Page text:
because it is ripping people of and causing much more harm than genetic testing ever will. Both my wife and I had our 23andme testing done and the results were spot on and allowed us to finally conceive after we found out what the problem was (MTHFR, Factor V, etc.). So FDA-approved testing or not, I could care less. We received much more information for a measly $99/person than we ever did with testing done through the medical establishment (who was milking our insurance to the tune of thousands for a couple of FDA-approved tests, some of which even turned out to be giving false results).

    I’m so sick of this money-grubbing!!!

  • W.c. Varones

    Screw the overreaching FDA. This is a clear First Amendment case. Send those government goons back to the Soviet Union!

  • PC Tactical Wargamer

    ok so my test results came back for my family. It indicates I have the worst Alzheimer genes possible yikes! But good to know…. What further testing should I have at this stage (44 years of age) to confirm my risk assessment? The genes I have indicate a distinct possibly of an early onset of Alzheimer’s.

    • Alpentrudel Alpi

      Any relatives like sisters, parents, grand-parents, aunts or uncles who have or had Alzheimer disease?

  • shawn

    I had a kit for my dad still out ,it is being processed and was expecting it in a week or so but i’m not sure now:/ it also appears that they are still selling kits?! I was planning on getting one more for another family member but think ill wait to try after this thing gets resolved…I know my medical results were pretty spot on with what I already know.. I hope they can still offer this service at such a good price. I dont know of any other dna company that also gives you ydna and mtdna along with ancestry and everthing else ,that is huge.

  • shawn

    I had some trouble getting my comments to show up so if this duplicates appologies….I still have a kit out that Iorder for my dad ,was expecting the results in a week or so but not sure now. it also appears that they are still selling kits?? I was planning on getting one more for another family member but think i’ll wait till this is resolved . I know that the medical on mine was spot on with what i know, i hope that they can still offer this service at such a good price.This is the only dna company i am aware of that give y-dna and mtdna results with the ancestry and everything else,this is huge.

    • Carl

      Don’t wait. Order while you still can. You may not get another chance if the FDA gets their way.

  • http://jpwhitehome.wordpress.com JP White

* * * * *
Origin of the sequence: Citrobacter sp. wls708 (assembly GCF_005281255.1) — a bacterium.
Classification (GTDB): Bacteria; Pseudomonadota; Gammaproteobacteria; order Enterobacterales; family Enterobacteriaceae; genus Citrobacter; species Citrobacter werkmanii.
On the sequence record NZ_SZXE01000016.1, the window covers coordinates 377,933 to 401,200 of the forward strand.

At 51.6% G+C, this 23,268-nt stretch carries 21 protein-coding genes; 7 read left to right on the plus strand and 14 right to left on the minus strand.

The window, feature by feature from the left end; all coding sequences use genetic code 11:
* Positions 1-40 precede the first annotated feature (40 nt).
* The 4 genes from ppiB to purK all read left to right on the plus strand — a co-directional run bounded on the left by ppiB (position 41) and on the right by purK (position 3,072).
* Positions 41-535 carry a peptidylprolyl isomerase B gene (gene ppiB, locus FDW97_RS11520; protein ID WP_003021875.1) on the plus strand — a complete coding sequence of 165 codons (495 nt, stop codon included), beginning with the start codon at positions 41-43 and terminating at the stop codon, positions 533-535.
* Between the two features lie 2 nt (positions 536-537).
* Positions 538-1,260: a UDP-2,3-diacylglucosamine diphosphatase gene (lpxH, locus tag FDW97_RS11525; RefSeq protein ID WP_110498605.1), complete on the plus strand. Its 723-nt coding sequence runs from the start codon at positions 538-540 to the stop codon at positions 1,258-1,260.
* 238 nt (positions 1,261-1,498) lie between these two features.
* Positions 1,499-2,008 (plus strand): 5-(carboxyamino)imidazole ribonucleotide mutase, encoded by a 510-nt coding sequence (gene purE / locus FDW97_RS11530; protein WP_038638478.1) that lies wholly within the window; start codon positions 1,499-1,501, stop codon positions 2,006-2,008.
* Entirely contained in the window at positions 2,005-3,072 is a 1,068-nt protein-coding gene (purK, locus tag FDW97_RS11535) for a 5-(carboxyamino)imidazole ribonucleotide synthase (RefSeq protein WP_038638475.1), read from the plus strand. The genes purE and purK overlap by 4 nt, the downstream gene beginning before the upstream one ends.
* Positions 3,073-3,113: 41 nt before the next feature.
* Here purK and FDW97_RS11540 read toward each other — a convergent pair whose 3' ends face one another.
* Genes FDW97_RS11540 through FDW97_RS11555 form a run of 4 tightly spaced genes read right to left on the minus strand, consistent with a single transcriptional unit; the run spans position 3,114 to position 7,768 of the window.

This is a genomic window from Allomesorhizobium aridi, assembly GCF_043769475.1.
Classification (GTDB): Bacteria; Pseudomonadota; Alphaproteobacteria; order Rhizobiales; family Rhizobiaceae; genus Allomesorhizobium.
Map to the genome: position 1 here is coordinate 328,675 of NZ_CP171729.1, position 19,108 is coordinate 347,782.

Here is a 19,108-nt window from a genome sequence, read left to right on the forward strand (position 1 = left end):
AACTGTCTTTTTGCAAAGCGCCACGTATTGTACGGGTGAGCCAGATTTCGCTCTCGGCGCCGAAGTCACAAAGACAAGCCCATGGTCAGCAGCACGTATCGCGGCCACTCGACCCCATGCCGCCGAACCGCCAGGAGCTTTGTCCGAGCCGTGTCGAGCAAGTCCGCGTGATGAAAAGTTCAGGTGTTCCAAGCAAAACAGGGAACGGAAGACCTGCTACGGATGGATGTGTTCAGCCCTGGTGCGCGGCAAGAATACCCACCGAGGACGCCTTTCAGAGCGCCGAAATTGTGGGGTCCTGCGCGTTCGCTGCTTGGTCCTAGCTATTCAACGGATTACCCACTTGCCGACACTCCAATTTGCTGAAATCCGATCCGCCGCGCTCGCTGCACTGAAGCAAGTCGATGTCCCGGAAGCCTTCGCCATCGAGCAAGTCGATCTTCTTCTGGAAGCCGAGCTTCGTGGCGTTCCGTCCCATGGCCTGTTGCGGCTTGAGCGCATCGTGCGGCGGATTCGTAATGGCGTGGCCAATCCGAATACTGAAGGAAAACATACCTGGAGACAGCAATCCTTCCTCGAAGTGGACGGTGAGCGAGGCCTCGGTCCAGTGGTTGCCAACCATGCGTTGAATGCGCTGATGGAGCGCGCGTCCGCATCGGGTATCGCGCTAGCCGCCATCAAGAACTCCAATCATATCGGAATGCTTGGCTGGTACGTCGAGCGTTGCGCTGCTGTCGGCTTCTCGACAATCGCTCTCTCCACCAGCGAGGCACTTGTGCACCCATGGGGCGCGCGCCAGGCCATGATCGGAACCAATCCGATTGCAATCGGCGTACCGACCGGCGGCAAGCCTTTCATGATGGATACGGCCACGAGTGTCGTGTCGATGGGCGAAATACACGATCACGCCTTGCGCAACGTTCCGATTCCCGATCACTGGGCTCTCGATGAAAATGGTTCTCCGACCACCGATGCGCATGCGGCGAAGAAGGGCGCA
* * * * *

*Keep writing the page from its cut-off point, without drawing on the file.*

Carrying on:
I do wonder why the FDA is so concerned about the accuracy of 23andme’s $99 genetic lab work. The FDA have approved countless medical screening tests that they and the medical profession know are of dubious quality, but are very cheap. Cheap screening followed up with more accurate lab work to confirm a positive result is the mainstay of medical practice. No doctor worth his salt would grab a scalpel and start cutting off body parts on the basis of a $99 test he didn’t order, clearly the patients concerns will either be confirmed or otherwise by additional tests and examination.

  • 23blog

    Shawn, Could you direct your questions to our Customer Care team. Go to this link to find the form to email questions to the Customer Care team – https://customercare.23andme.com/anonymous_requests/new?reference=via_search_box.

  • 23blog

    You should talk with your doctor. Remember even having the higher risk mutation does not mean that you are going to get Alzheimer’s.

    • PC Tactical Wargamer

      Thanks…..wondering if I should test again with another company just to ensure the results are accurate. Can anyone suggest further type of genetic tests?
      My Alzheimer genes seem to indicate early onset. From Canada so seeing a doctor with rationed health care – well they have no idea about genetic testing. He mentioned – oh hey too bad maybe take Vit D. Pathetic huh?

  • 23blog

    The email to customers and post were an attempt to address the issues we felt we could address. As our CEO said there are many questions to our customers have that we do not have the answers to. We will answer them when we can.

  • 23blog

    Faith, 23andMe does not diagnose illness. We look at genetic markers that are associated with risks. Using those markers we can give you a genetic risk for certain conditions and traits.

    • Faith